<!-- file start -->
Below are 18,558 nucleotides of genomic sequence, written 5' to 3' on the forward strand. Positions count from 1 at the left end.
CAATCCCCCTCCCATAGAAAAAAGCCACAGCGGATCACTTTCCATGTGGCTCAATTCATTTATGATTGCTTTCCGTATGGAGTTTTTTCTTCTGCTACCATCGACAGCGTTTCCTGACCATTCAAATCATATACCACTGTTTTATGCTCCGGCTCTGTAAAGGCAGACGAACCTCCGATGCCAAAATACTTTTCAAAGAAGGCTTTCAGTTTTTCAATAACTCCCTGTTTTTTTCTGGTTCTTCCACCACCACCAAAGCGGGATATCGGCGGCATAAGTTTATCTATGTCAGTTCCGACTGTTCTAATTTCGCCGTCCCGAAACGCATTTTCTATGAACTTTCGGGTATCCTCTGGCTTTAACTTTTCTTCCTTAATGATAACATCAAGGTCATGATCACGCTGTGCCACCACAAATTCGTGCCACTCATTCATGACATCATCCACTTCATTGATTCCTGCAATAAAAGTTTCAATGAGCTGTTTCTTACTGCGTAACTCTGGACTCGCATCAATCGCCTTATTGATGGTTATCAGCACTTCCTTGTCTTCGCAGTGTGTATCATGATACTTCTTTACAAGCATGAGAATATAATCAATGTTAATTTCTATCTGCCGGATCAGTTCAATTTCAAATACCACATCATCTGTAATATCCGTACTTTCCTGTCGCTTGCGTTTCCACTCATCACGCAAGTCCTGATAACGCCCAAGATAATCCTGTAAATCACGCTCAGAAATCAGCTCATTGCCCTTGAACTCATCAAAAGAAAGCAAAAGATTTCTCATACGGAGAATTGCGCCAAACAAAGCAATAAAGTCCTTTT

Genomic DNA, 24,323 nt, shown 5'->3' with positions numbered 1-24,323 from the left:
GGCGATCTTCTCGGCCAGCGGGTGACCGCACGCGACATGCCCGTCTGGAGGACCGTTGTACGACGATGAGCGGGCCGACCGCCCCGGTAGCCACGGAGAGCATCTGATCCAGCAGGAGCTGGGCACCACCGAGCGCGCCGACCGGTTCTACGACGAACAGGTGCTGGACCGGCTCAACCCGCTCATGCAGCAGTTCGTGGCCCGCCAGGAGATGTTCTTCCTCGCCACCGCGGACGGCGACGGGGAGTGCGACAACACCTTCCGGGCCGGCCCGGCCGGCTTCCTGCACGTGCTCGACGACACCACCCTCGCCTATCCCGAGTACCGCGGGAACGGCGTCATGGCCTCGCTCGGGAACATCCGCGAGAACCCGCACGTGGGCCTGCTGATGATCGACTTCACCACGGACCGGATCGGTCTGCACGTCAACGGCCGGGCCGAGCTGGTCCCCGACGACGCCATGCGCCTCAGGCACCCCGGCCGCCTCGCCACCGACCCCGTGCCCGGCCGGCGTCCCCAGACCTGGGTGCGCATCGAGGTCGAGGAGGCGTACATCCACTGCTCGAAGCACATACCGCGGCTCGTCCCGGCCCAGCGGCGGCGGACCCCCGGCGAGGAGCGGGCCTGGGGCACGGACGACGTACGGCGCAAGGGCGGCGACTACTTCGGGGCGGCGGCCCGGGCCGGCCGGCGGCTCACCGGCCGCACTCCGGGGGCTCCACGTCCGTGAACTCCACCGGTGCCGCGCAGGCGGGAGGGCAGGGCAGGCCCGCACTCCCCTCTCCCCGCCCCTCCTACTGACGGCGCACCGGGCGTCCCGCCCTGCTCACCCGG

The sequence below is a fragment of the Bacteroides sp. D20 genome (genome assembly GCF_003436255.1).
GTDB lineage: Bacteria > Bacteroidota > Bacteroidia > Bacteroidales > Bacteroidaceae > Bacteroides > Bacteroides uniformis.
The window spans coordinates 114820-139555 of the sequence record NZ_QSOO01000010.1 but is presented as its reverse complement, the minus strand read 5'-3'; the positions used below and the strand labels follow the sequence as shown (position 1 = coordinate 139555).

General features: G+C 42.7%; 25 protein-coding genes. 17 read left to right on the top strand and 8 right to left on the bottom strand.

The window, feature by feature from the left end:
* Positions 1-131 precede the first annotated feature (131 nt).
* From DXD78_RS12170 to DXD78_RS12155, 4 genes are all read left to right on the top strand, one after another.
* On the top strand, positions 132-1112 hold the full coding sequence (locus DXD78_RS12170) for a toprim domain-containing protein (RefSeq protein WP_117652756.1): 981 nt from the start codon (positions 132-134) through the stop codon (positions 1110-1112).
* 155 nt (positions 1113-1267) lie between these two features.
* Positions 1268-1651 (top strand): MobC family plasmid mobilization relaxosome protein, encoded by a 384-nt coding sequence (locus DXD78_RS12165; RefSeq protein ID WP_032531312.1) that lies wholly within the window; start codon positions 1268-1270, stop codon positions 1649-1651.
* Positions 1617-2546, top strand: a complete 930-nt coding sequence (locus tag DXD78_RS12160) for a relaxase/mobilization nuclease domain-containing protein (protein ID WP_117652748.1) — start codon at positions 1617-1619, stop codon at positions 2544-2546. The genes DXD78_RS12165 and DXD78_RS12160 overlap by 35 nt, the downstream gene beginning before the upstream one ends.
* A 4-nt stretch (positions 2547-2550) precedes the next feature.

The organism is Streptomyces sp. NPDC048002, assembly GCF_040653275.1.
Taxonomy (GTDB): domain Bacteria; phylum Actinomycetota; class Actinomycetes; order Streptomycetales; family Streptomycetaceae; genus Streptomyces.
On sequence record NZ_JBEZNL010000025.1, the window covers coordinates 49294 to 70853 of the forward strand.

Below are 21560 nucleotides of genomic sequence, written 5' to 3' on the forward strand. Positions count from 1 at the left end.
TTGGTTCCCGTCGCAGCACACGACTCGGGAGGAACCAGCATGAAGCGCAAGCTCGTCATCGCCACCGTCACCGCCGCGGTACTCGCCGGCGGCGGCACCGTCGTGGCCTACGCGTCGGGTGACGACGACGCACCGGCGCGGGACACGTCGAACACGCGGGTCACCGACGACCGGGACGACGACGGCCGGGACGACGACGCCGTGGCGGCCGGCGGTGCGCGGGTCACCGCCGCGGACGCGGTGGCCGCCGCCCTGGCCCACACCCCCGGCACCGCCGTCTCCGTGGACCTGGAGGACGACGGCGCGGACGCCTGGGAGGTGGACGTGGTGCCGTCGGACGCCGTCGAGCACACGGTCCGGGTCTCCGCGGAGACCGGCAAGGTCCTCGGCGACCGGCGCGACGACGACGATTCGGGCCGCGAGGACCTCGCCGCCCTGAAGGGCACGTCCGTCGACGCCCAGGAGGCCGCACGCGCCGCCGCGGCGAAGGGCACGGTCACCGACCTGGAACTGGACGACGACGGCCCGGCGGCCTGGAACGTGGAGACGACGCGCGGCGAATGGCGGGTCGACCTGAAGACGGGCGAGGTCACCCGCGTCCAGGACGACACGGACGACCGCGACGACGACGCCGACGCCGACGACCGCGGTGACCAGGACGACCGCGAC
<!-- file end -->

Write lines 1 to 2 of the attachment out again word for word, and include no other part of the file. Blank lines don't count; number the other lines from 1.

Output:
Below are 18,558 nucleotides of genomic sequence, written 5' to 3' on the forward strand. Positions count from 1 at the left end.
CAATCCCCCTCCCATAGAAAAAAGCCACAGCGGATCACTTTCCATGTGGCTCAATTCATTTATGATTGCTTTCCGTATGGAGTTTTTTCTTCTGCTACCATCGACAGCGTTTCCTGACCATTCAAATCATATACCACTGTTTTATGCTCCGGCTCTGTAAAGGCAGACGAACCTCCGATGCCAAAATACTTTTCAAAGAAGGCTTTCAGTTTTTCAATAACTCCCTGTTTTTTTCTGGTTCTTCCACCACCACCAAAGCGGGATATCGGCGGCATAAGTTTATCTATGTCAGTTCCGACTGTTCTAATTTCGCCGTCCCGAAACGCATTTTCTATGAACTTTCGGGTATCCTCTGGCTTTAACTTTTCTTCCTTAATGATAACATCAAGGTCATGATCACGCTGTGCCACCACAAATTCGTGCCACTCATTCATGACATCATCCACTTCATTGATTCCTGCAATAAAAGTTTCAATGAGCTGTTTCTTACTGCGTAACTCTGGACTCGCATCAATCGCCTTATTGATGGTTATCAGCACTTCCTTGTCTTCGCAGTGTGTATCATGATACTTCTTTACAAGCATGAGAATATAATCAATGTTAATTTCTATCTGCCGGATCAGTTCAATTTCAAATACCACATCATCTGTAATATCCGTACTTTCCTGTCGCTTGCGTTTCCACTCATCACGCAAGTCCTGATAACGCCCAAGATAATCCTGTAAATCACGCTCAGAAATCAGCTCATTGCCCTTGAACTCATCAAAAGAAAGCAAAAGATTTCTCATACGGAGAATTGCGCCAAACAAAGCAATAAAGTCCTTTT